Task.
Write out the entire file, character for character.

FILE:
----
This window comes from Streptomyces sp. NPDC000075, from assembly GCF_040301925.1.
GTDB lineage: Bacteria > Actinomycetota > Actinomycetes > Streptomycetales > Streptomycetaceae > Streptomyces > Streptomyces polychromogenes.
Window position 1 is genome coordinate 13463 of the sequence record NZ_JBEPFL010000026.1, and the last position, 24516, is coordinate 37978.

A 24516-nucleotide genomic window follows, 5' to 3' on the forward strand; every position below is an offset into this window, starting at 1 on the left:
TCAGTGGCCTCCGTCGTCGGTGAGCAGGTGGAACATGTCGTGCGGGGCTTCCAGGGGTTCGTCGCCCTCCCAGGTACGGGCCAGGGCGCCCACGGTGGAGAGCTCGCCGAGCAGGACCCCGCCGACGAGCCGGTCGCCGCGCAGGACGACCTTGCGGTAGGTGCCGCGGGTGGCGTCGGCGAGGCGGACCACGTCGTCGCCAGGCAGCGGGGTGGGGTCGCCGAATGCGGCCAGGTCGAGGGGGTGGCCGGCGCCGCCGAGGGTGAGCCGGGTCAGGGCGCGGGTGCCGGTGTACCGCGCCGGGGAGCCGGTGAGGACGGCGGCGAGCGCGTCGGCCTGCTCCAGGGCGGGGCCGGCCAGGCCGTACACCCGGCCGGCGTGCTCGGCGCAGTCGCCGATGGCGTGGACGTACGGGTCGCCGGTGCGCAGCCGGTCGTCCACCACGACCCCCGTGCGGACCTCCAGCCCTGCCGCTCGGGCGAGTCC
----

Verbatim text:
This window comes from Streptomyces sp. NPDC000075, from assembly GCF_040301925.1.
GTDB lineage: Bacteria > Actinomycetota > Actinomycetes > Streptomycetales > Streptomycetaceae > Streptomyces > Streptomyces polychromogenes.
Window position 1 is genome coordinate 13463 of the sequence record NZ_JBEPFL010000026.1, and the last position, 24516, is coordinate 37978.

A 24516-nucleotide genomic window follows, 5' to 3' on the forward strand; every position below is an offset into this window, starting at 1 on the left:
TCAGTGGCCTCCGTCGTCGGTGAGCAGGTGGAACATGTCGTGCGGGGCTTCCAGGGGTTCGTCGCCCTCCCAGGTACGGGCCAGGGCGCCCACGGTGGAGAGCTCGCCGAGCAGGACCCCGCCGACGAGCCGGTCGCCGCGCAGGACGACCTTGCGGTAGGTGCCGCGGGTGGCGTCGGCGAGGCGGACCACGTCGTCGCCAGGCAGCGGGGTGGGGTCGCCGAATGCGGCCAGGTCGAGGGGGTGGCCGGCGCCGCCGAGGGTGAGCCGGGTCAGGGCGCGGGTGCCGGTGTACCGCGCCGGGGAGCCGGTGAGGACGGCGGCGAGCGCGTCGGCCTGCTCCAGGGCGGGGCCGGCCAGGCCGTACACCCGGCCGGCGTGCTCGGCGCAGTCGCCGATGGCGTGGACGTACGGGTCGCCGGTGCGCAGCCGGTCGTCCACCACGACCCCCGTGCGGACCTCCAGCCCTGCCGCTCGGGCGAGTCC